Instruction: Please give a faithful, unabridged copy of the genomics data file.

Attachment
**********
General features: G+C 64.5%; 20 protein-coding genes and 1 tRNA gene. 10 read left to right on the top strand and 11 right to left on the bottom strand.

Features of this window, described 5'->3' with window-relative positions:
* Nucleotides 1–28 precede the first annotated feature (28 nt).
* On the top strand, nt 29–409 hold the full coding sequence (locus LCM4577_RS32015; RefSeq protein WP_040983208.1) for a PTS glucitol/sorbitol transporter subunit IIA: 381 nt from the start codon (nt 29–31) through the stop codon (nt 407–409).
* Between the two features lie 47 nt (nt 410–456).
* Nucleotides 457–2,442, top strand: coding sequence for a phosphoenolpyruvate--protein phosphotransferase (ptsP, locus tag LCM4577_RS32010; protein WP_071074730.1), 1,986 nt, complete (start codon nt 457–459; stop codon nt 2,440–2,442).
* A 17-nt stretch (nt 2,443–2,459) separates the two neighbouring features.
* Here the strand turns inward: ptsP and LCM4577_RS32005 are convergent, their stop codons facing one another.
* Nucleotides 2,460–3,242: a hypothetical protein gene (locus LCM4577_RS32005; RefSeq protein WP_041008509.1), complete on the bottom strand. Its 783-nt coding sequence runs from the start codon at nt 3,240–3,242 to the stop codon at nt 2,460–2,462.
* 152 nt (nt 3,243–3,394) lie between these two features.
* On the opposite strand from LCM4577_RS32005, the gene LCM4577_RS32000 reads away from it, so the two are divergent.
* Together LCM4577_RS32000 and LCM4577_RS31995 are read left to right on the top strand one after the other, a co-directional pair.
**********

General features: G+C 64.5%; 20 protein-coding genes and 1 tRNA gene. 10 read left to right on the top strand and 11 right to left on the bottom strand.

Features of this window, described 5'->3' with window-relative positions:
* Nucleotides 1–28 precede the first annotated feature (28 nt).
* On the top strand, nt 29–409 hold the full coding sequence (locus LCM4577_RS32015; RefSeq protein WP_040983208.1) for a PTS glucitol/sorbitol transporter subunit IIA: 381 nt from the start codon (nt 29–31) through the stop codon (nt 407–409).
* Between the two features lie 47 nt (nt 410–456).
* Nucleotides 457–2,442, top strand: coding sequence for a phosphoenolpyruvate--protein phosphotransferase (ptsP, locus tag LCM4577_RS32010; protein WP_071074730.1), 1,986 nt, complete (start codon nt 457–459; stop codon nt 2,440–2,442).
* A 17-nt stretch (nt 2,443–2,459) separates the two neighbouring features.
* Here the strand turns inward: ptsP and LCM4577_RS32005 are convergent, their stop codons facing one another.
* Nucleotides 2,460–3,242: a hypothetical protein gene (locus LCM4577_RS32005; RefSeq protein WP_041008509.1), complete on the bottom strand. Its 783-nt coding sequence runs from the start codon at nt 3,240–3,242 to the stop codon at nt 2,460–2,462.
* 152 nt (nt 3,243–3,394) lie between these two features.
* On the opposite strand from LCM4577_RS32005, the gene LCM4577_RS32000 reads away from it, so the two are divergent.
* Together LCM4577_RS32000 and LCM4577_RS31995 are read left to right on the top strand one after the other, a co-directional pair.